• 1lJl:O~r;~;~~~~~t:~.~Q::ln!i~~If.rr~~~eo~1~~~I~~dl~I~:!:hee;:lt~r:~tn:D:r-:::I~r~~~:f~il::~~:I.lllen..urllnlnll, ond TO~) bl eoo,locred rrlurhl)
A
TENDER FORM FOR THE FIRST OF THE FOUR CONTRACTS. Note the
somewhat untidy entering of figures showing that this was
a working copy.
CANADIAN
140 R A I L
W
ItON UOUSI:-N ORI,LJ! A,lj,lIMS MlIss
:J.:.: __ ~::-_,_. @….:.. __ .~::.:..;~ … _::_._:~~~;~~.:….._~~~:=> ~~~J
F. E. S-ll–T. -rropri(lor.
LETTER WRITTEN BY R.L. HARRIS on November 8 1879 regarding the
submission of tenders. This leeter was not sent, probably due due
to the corrections made, but a re-copied version no doubt
was sent the same day.
CANADIAN 141 R A I L
At this point the story appears to end. Did they make the
deadline, or were they unable to raise the surety? In any case they
would have been underbid, but it would be interesting to know if
they tendered at all. Above all, who were the other associates?
Other than Harris himself, only the name of Philip McRae is noted.
Perhaps the mystery will never be solved.
As for the actual contracts, Onderdonk began work on May 14
1880, and after unbelievable difficulties was successful in compl­
eting the line to Savonas by the end of 1884. By this time of course
the Canadian Pacific Railway Co. was at work, and they awarded a
further contract to Onderdonk to continue the line to Eagle Pass where
the famous Last Spike was driven on November 7 1885.
Today
this spectacular l27-mile stretch is part of the main
line of C.P. Rail through the Fraser Canyon. All that remains of the
project of R.L. Harris are the old documents of 1879, but their story
is typical of the many unsuccessful efforts in the pioneer railway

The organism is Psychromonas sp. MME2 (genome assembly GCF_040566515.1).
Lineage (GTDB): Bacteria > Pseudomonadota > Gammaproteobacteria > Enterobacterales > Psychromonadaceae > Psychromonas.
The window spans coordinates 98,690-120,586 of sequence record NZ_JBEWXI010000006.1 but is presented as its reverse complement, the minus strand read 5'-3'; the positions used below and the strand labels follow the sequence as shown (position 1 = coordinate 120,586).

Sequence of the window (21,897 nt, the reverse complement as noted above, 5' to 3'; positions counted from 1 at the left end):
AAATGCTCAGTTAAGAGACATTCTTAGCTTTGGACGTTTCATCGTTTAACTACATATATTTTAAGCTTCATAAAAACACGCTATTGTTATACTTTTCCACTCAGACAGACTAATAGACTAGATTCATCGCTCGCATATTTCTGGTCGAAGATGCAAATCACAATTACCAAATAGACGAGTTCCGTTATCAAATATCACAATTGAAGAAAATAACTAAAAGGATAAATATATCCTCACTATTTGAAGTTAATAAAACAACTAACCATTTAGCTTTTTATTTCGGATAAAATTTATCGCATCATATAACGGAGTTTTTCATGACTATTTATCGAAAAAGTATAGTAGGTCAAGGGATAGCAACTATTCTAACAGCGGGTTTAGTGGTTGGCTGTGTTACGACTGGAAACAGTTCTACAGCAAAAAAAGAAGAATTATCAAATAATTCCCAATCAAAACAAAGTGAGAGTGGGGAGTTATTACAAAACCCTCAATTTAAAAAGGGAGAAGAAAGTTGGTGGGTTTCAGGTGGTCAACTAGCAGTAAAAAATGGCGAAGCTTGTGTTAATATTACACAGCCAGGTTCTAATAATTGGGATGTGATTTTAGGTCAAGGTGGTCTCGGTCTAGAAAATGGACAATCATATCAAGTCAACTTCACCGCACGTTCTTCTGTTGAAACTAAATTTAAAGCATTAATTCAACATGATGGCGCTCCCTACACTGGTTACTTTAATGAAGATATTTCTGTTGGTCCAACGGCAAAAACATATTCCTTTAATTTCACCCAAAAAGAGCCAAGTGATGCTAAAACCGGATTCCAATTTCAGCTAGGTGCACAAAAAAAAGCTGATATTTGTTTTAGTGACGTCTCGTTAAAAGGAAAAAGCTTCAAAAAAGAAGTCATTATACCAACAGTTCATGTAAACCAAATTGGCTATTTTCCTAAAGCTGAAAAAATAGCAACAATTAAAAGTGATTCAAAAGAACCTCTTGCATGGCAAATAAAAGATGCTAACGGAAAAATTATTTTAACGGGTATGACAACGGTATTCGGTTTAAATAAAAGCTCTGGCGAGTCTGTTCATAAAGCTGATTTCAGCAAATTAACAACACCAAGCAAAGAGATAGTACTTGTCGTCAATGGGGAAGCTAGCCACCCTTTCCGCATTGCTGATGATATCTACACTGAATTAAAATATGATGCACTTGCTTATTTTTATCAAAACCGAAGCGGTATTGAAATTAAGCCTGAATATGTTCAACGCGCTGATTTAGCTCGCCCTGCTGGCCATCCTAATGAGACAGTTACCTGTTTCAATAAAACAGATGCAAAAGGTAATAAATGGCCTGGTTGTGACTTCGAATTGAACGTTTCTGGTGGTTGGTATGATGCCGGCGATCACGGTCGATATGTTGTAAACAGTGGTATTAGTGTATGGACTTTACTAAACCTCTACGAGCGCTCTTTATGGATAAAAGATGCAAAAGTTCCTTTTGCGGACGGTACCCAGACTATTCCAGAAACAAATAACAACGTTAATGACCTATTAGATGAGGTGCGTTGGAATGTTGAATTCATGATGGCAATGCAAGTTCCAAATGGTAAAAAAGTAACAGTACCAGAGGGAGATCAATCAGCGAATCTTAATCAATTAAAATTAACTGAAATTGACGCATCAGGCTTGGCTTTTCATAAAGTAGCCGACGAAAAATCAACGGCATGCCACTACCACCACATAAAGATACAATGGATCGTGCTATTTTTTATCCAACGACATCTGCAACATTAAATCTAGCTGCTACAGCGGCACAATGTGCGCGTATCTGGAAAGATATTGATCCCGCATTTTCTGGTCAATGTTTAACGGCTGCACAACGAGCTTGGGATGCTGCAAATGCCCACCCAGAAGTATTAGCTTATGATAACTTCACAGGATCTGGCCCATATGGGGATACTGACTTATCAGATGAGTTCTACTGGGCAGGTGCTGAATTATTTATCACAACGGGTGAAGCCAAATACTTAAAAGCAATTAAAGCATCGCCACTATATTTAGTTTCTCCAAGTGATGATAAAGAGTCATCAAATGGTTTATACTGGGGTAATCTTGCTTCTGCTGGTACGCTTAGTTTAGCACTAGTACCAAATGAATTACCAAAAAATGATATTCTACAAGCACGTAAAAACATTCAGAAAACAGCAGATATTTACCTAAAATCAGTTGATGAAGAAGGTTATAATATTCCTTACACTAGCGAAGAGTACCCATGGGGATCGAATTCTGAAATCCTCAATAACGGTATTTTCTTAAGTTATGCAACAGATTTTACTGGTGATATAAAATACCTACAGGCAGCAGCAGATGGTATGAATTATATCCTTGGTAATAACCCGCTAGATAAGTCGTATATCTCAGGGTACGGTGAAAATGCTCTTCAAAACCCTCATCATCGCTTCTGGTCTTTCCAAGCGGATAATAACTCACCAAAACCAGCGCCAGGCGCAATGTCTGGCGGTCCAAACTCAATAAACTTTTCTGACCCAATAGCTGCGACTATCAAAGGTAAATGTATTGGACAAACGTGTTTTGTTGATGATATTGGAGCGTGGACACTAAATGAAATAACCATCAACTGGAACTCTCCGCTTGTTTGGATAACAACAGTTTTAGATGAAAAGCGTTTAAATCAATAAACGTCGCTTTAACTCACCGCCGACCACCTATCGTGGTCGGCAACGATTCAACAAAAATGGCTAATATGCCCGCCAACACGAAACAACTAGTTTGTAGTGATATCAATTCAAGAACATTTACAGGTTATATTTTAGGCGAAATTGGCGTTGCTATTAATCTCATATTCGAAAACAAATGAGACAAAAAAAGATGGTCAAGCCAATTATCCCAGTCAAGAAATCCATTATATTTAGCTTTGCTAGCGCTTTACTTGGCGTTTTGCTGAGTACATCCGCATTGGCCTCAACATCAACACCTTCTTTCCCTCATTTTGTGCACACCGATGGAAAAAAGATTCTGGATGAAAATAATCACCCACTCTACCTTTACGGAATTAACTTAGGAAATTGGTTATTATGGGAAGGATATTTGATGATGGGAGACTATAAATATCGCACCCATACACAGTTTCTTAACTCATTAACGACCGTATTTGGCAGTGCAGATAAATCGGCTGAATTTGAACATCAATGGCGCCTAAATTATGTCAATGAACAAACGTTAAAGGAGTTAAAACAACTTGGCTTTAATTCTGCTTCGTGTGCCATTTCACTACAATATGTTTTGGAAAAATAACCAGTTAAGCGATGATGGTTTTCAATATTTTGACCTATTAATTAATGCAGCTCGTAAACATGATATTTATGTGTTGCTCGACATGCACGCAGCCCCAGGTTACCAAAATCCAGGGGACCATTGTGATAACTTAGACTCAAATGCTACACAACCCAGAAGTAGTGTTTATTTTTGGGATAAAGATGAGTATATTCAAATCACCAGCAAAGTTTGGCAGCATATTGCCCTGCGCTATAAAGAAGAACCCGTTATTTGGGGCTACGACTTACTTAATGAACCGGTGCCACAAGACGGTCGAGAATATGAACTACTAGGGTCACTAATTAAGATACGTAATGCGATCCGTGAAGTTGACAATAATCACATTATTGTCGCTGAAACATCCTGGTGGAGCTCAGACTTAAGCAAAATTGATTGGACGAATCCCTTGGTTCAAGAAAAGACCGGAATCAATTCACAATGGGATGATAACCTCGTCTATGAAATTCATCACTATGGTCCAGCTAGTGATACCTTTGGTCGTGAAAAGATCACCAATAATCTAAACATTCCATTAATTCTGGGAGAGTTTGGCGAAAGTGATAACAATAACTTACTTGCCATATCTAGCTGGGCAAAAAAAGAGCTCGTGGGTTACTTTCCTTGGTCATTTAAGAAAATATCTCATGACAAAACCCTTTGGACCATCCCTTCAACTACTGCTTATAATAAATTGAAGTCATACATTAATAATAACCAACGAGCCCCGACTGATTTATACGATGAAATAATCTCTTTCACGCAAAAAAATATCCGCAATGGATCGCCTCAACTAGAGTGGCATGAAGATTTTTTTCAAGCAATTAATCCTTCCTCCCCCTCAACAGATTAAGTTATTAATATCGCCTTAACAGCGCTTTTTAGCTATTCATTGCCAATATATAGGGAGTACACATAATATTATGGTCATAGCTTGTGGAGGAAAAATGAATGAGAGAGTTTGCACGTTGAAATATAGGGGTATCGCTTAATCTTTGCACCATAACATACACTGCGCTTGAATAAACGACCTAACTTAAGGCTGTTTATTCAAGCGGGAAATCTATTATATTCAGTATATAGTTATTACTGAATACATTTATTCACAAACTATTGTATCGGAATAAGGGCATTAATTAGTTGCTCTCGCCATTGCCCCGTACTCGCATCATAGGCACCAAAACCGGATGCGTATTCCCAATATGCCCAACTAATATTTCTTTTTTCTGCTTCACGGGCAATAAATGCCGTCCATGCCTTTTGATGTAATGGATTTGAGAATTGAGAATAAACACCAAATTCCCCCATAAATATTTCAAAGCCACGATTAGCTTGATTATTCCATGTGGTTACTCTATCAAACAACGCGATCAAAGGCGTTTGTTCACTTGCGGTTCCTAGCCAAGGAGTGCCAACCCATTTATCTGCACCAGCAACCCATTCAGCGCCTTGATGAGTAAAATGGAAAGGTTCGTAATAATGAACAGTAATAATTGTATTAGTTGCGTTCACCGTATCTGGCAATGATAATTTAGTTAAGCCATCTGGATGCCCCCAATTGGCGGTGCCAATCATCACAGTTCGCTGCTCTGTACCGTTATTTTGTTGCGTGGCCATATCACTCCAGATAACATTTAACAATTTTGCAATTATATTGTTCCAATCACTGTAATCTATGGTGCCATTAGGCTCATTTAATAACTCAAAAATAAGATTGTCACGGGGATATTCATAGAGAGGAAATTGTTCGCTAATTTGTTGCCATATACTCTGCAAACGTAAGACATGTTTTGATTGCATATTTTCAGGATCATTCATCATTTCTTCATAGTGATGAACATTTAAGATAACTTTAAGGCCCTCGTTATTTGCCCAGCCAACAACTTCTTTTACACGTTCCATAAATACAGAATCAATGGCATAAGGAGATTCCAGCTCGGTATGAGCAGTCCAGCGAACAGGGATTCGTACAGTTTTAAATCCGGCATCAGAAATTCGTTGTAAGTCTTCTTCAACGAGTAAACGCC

construction in Canada.
NOTE: These documents were donated by a friend of the Association in
New Hampshire. Fortunately he appreciated the importance of them and
offered them to the C.R.H.A. This shows how important it is to keep
an eye open
for historical items that might be of interest to the
Association. The Museum is made up not only of full-size railway
equimment, but also such items as books, photographs, timetables,
tickets, and other railway-related documents. While one can not
always be lucky enough to find such things as 1879 tender forms or
1853 bonds, there are many other items of great significance still
on the loose. By locating them and making ~hem available to the
C.R.H.A. the members can help considerably to preserve the history
of Canadas railways, by saving documents which might otherwise be
destroyed.
Nhats in a name?
Part 2
by MERVYN T. GREEN
In the January 1981 issue, we commented on the frequency of n.icknames in
Canadian railroading, and listed some of the more well-known examples. We in-
cl uded Late and Poor Service (London & Port Stanley Railway) and Please Go
Easy (Pacific Great Eastern Railway) as samples of a country-wide habit of assigning
unusual and amusing meanings to the initials of railway companies.
We ended with a request for further examples; several members heeded this, and
we are now able to present a second listing of Canadian nicknames. We must thank
Ron Meyer, Phil Sunderland, and Grant Thompson for their help.
We are especially indebted to Grant Thompson, for he brought to our attention
a fascinating little paperback book, first published in 1952. Canadian
Quotations .and Phrases, Literary & Historical was compiled by Robert M. Hamilton
and contains a wealth of unusual facts. Much of what fOllows has been culled
from this source.
Alberta Great Eastern (Athabaska)
Rly
Alberta Great Haterways Rly
Algoma Central & Hudson Bay Rly
Atlantic, Quebec & Western Rly
Canadian National Railways
CNR Lines & Sections
Brandon -Portage la Prairie
Campbell ford Subdivision Charlottetown –
Murray Harbour
Edmonton -Blue River Irondale, Bancroft
& Ottawa
London -Clinton Point
Tupper -Inverness Prince Rupert -Jasper
Saskatoon -Calgary St. John,
N.B. suburban lines
Vancouver Island lines
Winnipegosis –
Rorketon
Canadian Northern Rly
Canadian Pacific Railway